INDIANAPOLIS (WISH) — The city launched a public engagement campaign to gather community feedback on repurposing options for defunct vehicle-charging stations.
The top suggestion among College Avenue residents wasn’t included on city flyers outlining reuse ideas: parking spots.
Failed car share service BlueIndy ended in December, leaving Indianapolis with 89 electric-vehicle charging stations.
Each site occupies approximately 100 feet of curb space, enough room for five standard parking spots.
A city survey introduced Wednesday features four options that involve reusing underground power connections at the sites:
- Public vehicle charging for privately-owned electric vehicles.
- E-scooter and e-bike charging.
- Shared transit services that could create on-demand access to shared electric vehicles or facilitate short-term rental programs.
- “Place-making” sites that could be used for outdoor dining areas, food trucks, art installations, community events or other activities.
Kaitlyn Yearwood, a College Avenue resident whose home is adjacent to a charging station, said none of the reuse options served her neighborhood’s most pressing needs.
Tapping into available power beneath the sites is less important to Yearwood than improving driver safety, increasing access to parking and easing traffic congestion.
“[These repurposing options don’t] seem like a good fix for what the actual Broad Ripple strip needs, which is more parking,” she said. “Especially since the Red Line came through and took away so much of the parking we had.”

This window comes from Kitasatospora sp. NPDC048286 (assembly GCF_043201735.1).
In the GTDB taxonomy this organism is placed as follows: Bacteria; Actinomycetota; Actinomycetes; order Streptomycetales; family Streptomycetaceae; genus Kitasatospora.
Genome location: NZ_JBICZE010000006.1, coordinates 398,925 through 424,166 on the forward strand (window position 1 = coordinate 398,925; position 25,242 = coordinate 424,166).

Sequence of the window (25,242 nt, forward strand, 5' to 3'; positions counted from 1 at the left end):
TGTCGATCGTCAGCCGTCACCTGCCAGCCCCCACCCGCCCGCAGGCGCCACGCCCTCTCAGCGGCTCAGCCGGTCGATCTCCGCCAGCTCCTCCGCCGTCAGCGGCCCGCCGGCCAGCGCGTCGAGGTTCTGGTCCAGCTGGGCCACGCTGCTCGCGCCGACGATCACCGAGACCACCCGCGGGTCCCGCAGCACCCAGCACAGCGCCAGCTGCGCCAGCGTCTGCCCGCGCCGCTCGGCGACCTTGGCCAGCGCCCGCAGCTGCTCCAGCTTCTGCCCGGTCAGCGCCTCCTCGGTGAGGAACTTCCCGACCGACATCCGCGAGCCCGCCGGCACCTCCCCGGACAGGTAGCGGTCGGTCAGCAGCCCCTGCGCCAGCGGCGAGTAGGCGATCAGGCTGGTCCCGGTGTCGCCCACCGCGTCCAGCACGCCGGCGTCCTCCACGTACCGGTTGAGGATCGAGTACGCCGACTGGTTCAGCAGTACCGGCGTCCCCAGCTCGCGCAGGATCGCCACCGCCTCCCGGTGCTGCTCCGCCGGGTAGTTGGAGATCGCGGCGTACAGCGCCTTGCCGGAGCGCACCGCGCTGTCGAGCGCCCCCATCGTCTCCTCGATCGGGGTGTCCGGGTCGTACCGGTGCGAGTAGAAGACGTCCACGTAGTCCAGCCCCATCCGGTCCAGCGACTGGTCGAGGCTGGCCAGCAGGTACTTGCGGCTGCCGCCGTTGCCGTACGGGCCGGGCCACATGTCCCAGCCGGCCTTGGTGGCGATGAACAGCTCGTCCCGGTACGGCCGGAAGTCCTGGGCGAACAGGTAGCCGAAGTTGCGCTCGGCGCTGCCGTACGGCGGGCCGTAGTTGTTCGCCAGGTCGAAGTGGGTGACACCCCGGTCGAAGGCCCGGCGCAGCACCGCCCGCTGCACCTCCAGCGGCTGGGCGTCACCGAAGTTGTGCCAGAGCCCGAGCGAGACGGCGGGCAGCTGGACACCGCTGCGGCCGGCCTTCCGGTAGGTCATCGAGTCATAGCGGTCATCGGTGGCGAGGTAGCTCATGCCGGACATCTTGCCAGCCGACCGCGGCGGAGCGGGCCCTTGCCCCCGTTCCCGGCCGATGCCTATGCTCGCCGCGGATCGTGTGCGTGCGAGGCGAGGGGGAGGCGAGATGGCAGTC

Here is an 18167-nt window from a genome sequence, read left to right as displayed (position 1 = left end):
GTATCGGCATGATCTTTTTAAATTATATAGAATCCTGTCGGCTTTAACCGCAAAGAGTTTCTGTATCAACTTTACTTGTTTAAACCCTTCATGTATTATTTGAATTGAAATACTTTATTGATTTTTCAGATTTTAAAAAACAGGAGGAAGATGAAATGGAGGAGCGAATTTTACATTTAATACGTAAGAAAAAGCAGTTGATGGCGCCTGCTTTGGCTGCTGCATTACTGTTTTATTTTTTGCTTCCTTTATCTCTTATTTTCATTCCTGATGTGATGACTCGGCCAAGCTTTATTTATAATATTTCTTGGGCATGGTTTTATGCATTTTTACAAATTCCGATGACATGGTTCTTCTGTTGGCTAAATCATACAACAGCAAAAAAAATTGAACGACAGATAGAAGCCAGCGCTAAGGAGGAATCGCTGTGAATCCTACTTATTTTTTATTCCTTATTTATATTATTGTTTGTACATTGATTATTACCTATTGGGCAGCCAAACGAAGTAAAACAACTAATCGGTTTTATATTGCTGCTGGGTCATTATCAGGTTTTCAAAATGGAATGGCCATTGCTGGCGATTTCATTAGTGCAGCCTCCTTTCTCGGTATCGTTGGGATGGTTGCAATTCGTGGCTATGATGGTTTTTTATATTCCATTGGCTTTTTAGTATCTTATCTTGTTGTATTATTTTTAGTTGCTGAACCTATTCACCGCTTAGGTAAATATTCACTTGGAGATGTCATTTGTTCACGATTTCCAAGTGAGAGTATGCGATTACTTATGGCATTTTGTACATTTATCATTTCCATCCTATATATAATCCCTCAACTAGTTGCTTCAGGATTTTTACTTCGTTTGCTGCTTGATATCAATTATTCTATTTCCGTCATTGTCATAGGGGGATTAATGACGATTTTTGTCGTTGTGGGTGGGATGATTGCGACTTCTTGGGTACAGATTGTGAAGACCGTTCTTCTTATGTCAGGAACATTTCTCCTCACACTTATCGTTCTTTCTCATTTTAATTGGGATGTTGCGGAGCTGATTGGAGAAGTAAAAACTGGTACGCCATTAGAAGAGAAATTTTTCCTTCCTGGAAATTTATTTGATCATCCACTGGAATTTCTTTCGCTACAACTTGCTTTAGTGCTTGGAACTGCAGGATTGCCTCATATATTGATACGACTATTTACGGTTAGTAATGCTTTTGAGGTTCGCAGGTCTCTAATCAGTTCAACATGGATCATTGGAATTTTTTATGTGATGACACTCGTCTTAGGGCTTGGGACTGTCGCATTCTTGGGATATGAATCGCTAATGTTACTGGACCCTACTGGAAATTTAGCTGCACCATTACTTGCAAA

Yearwood works at a College Avenue pie shop one block from her home. Drivers exiting their parking lot – shared by several businesses – often encounter people attempting to park in front of the former BlueIndy charging stations.
Confusion over the site’s parking rules disrupts traffic patterns and has contributed to several accidents, according to Yearwood.
Connie Zeigler, another Broad Ripple resident, also suggested removing the stations and converting the curb space into parking spots.
“Parking spaces shouldn’t be given up for something that’s not here anymore,” she said. “I’m all for public transportation but I think [the lack of parking] is really tough on small businesses.”
Indianapolis residents are encouraged to fill out the city’s survey online.
A fifth survey option allows residents to select additional parking (at some spaces) over charging station reuse ideas, a city spokesperson said Friday.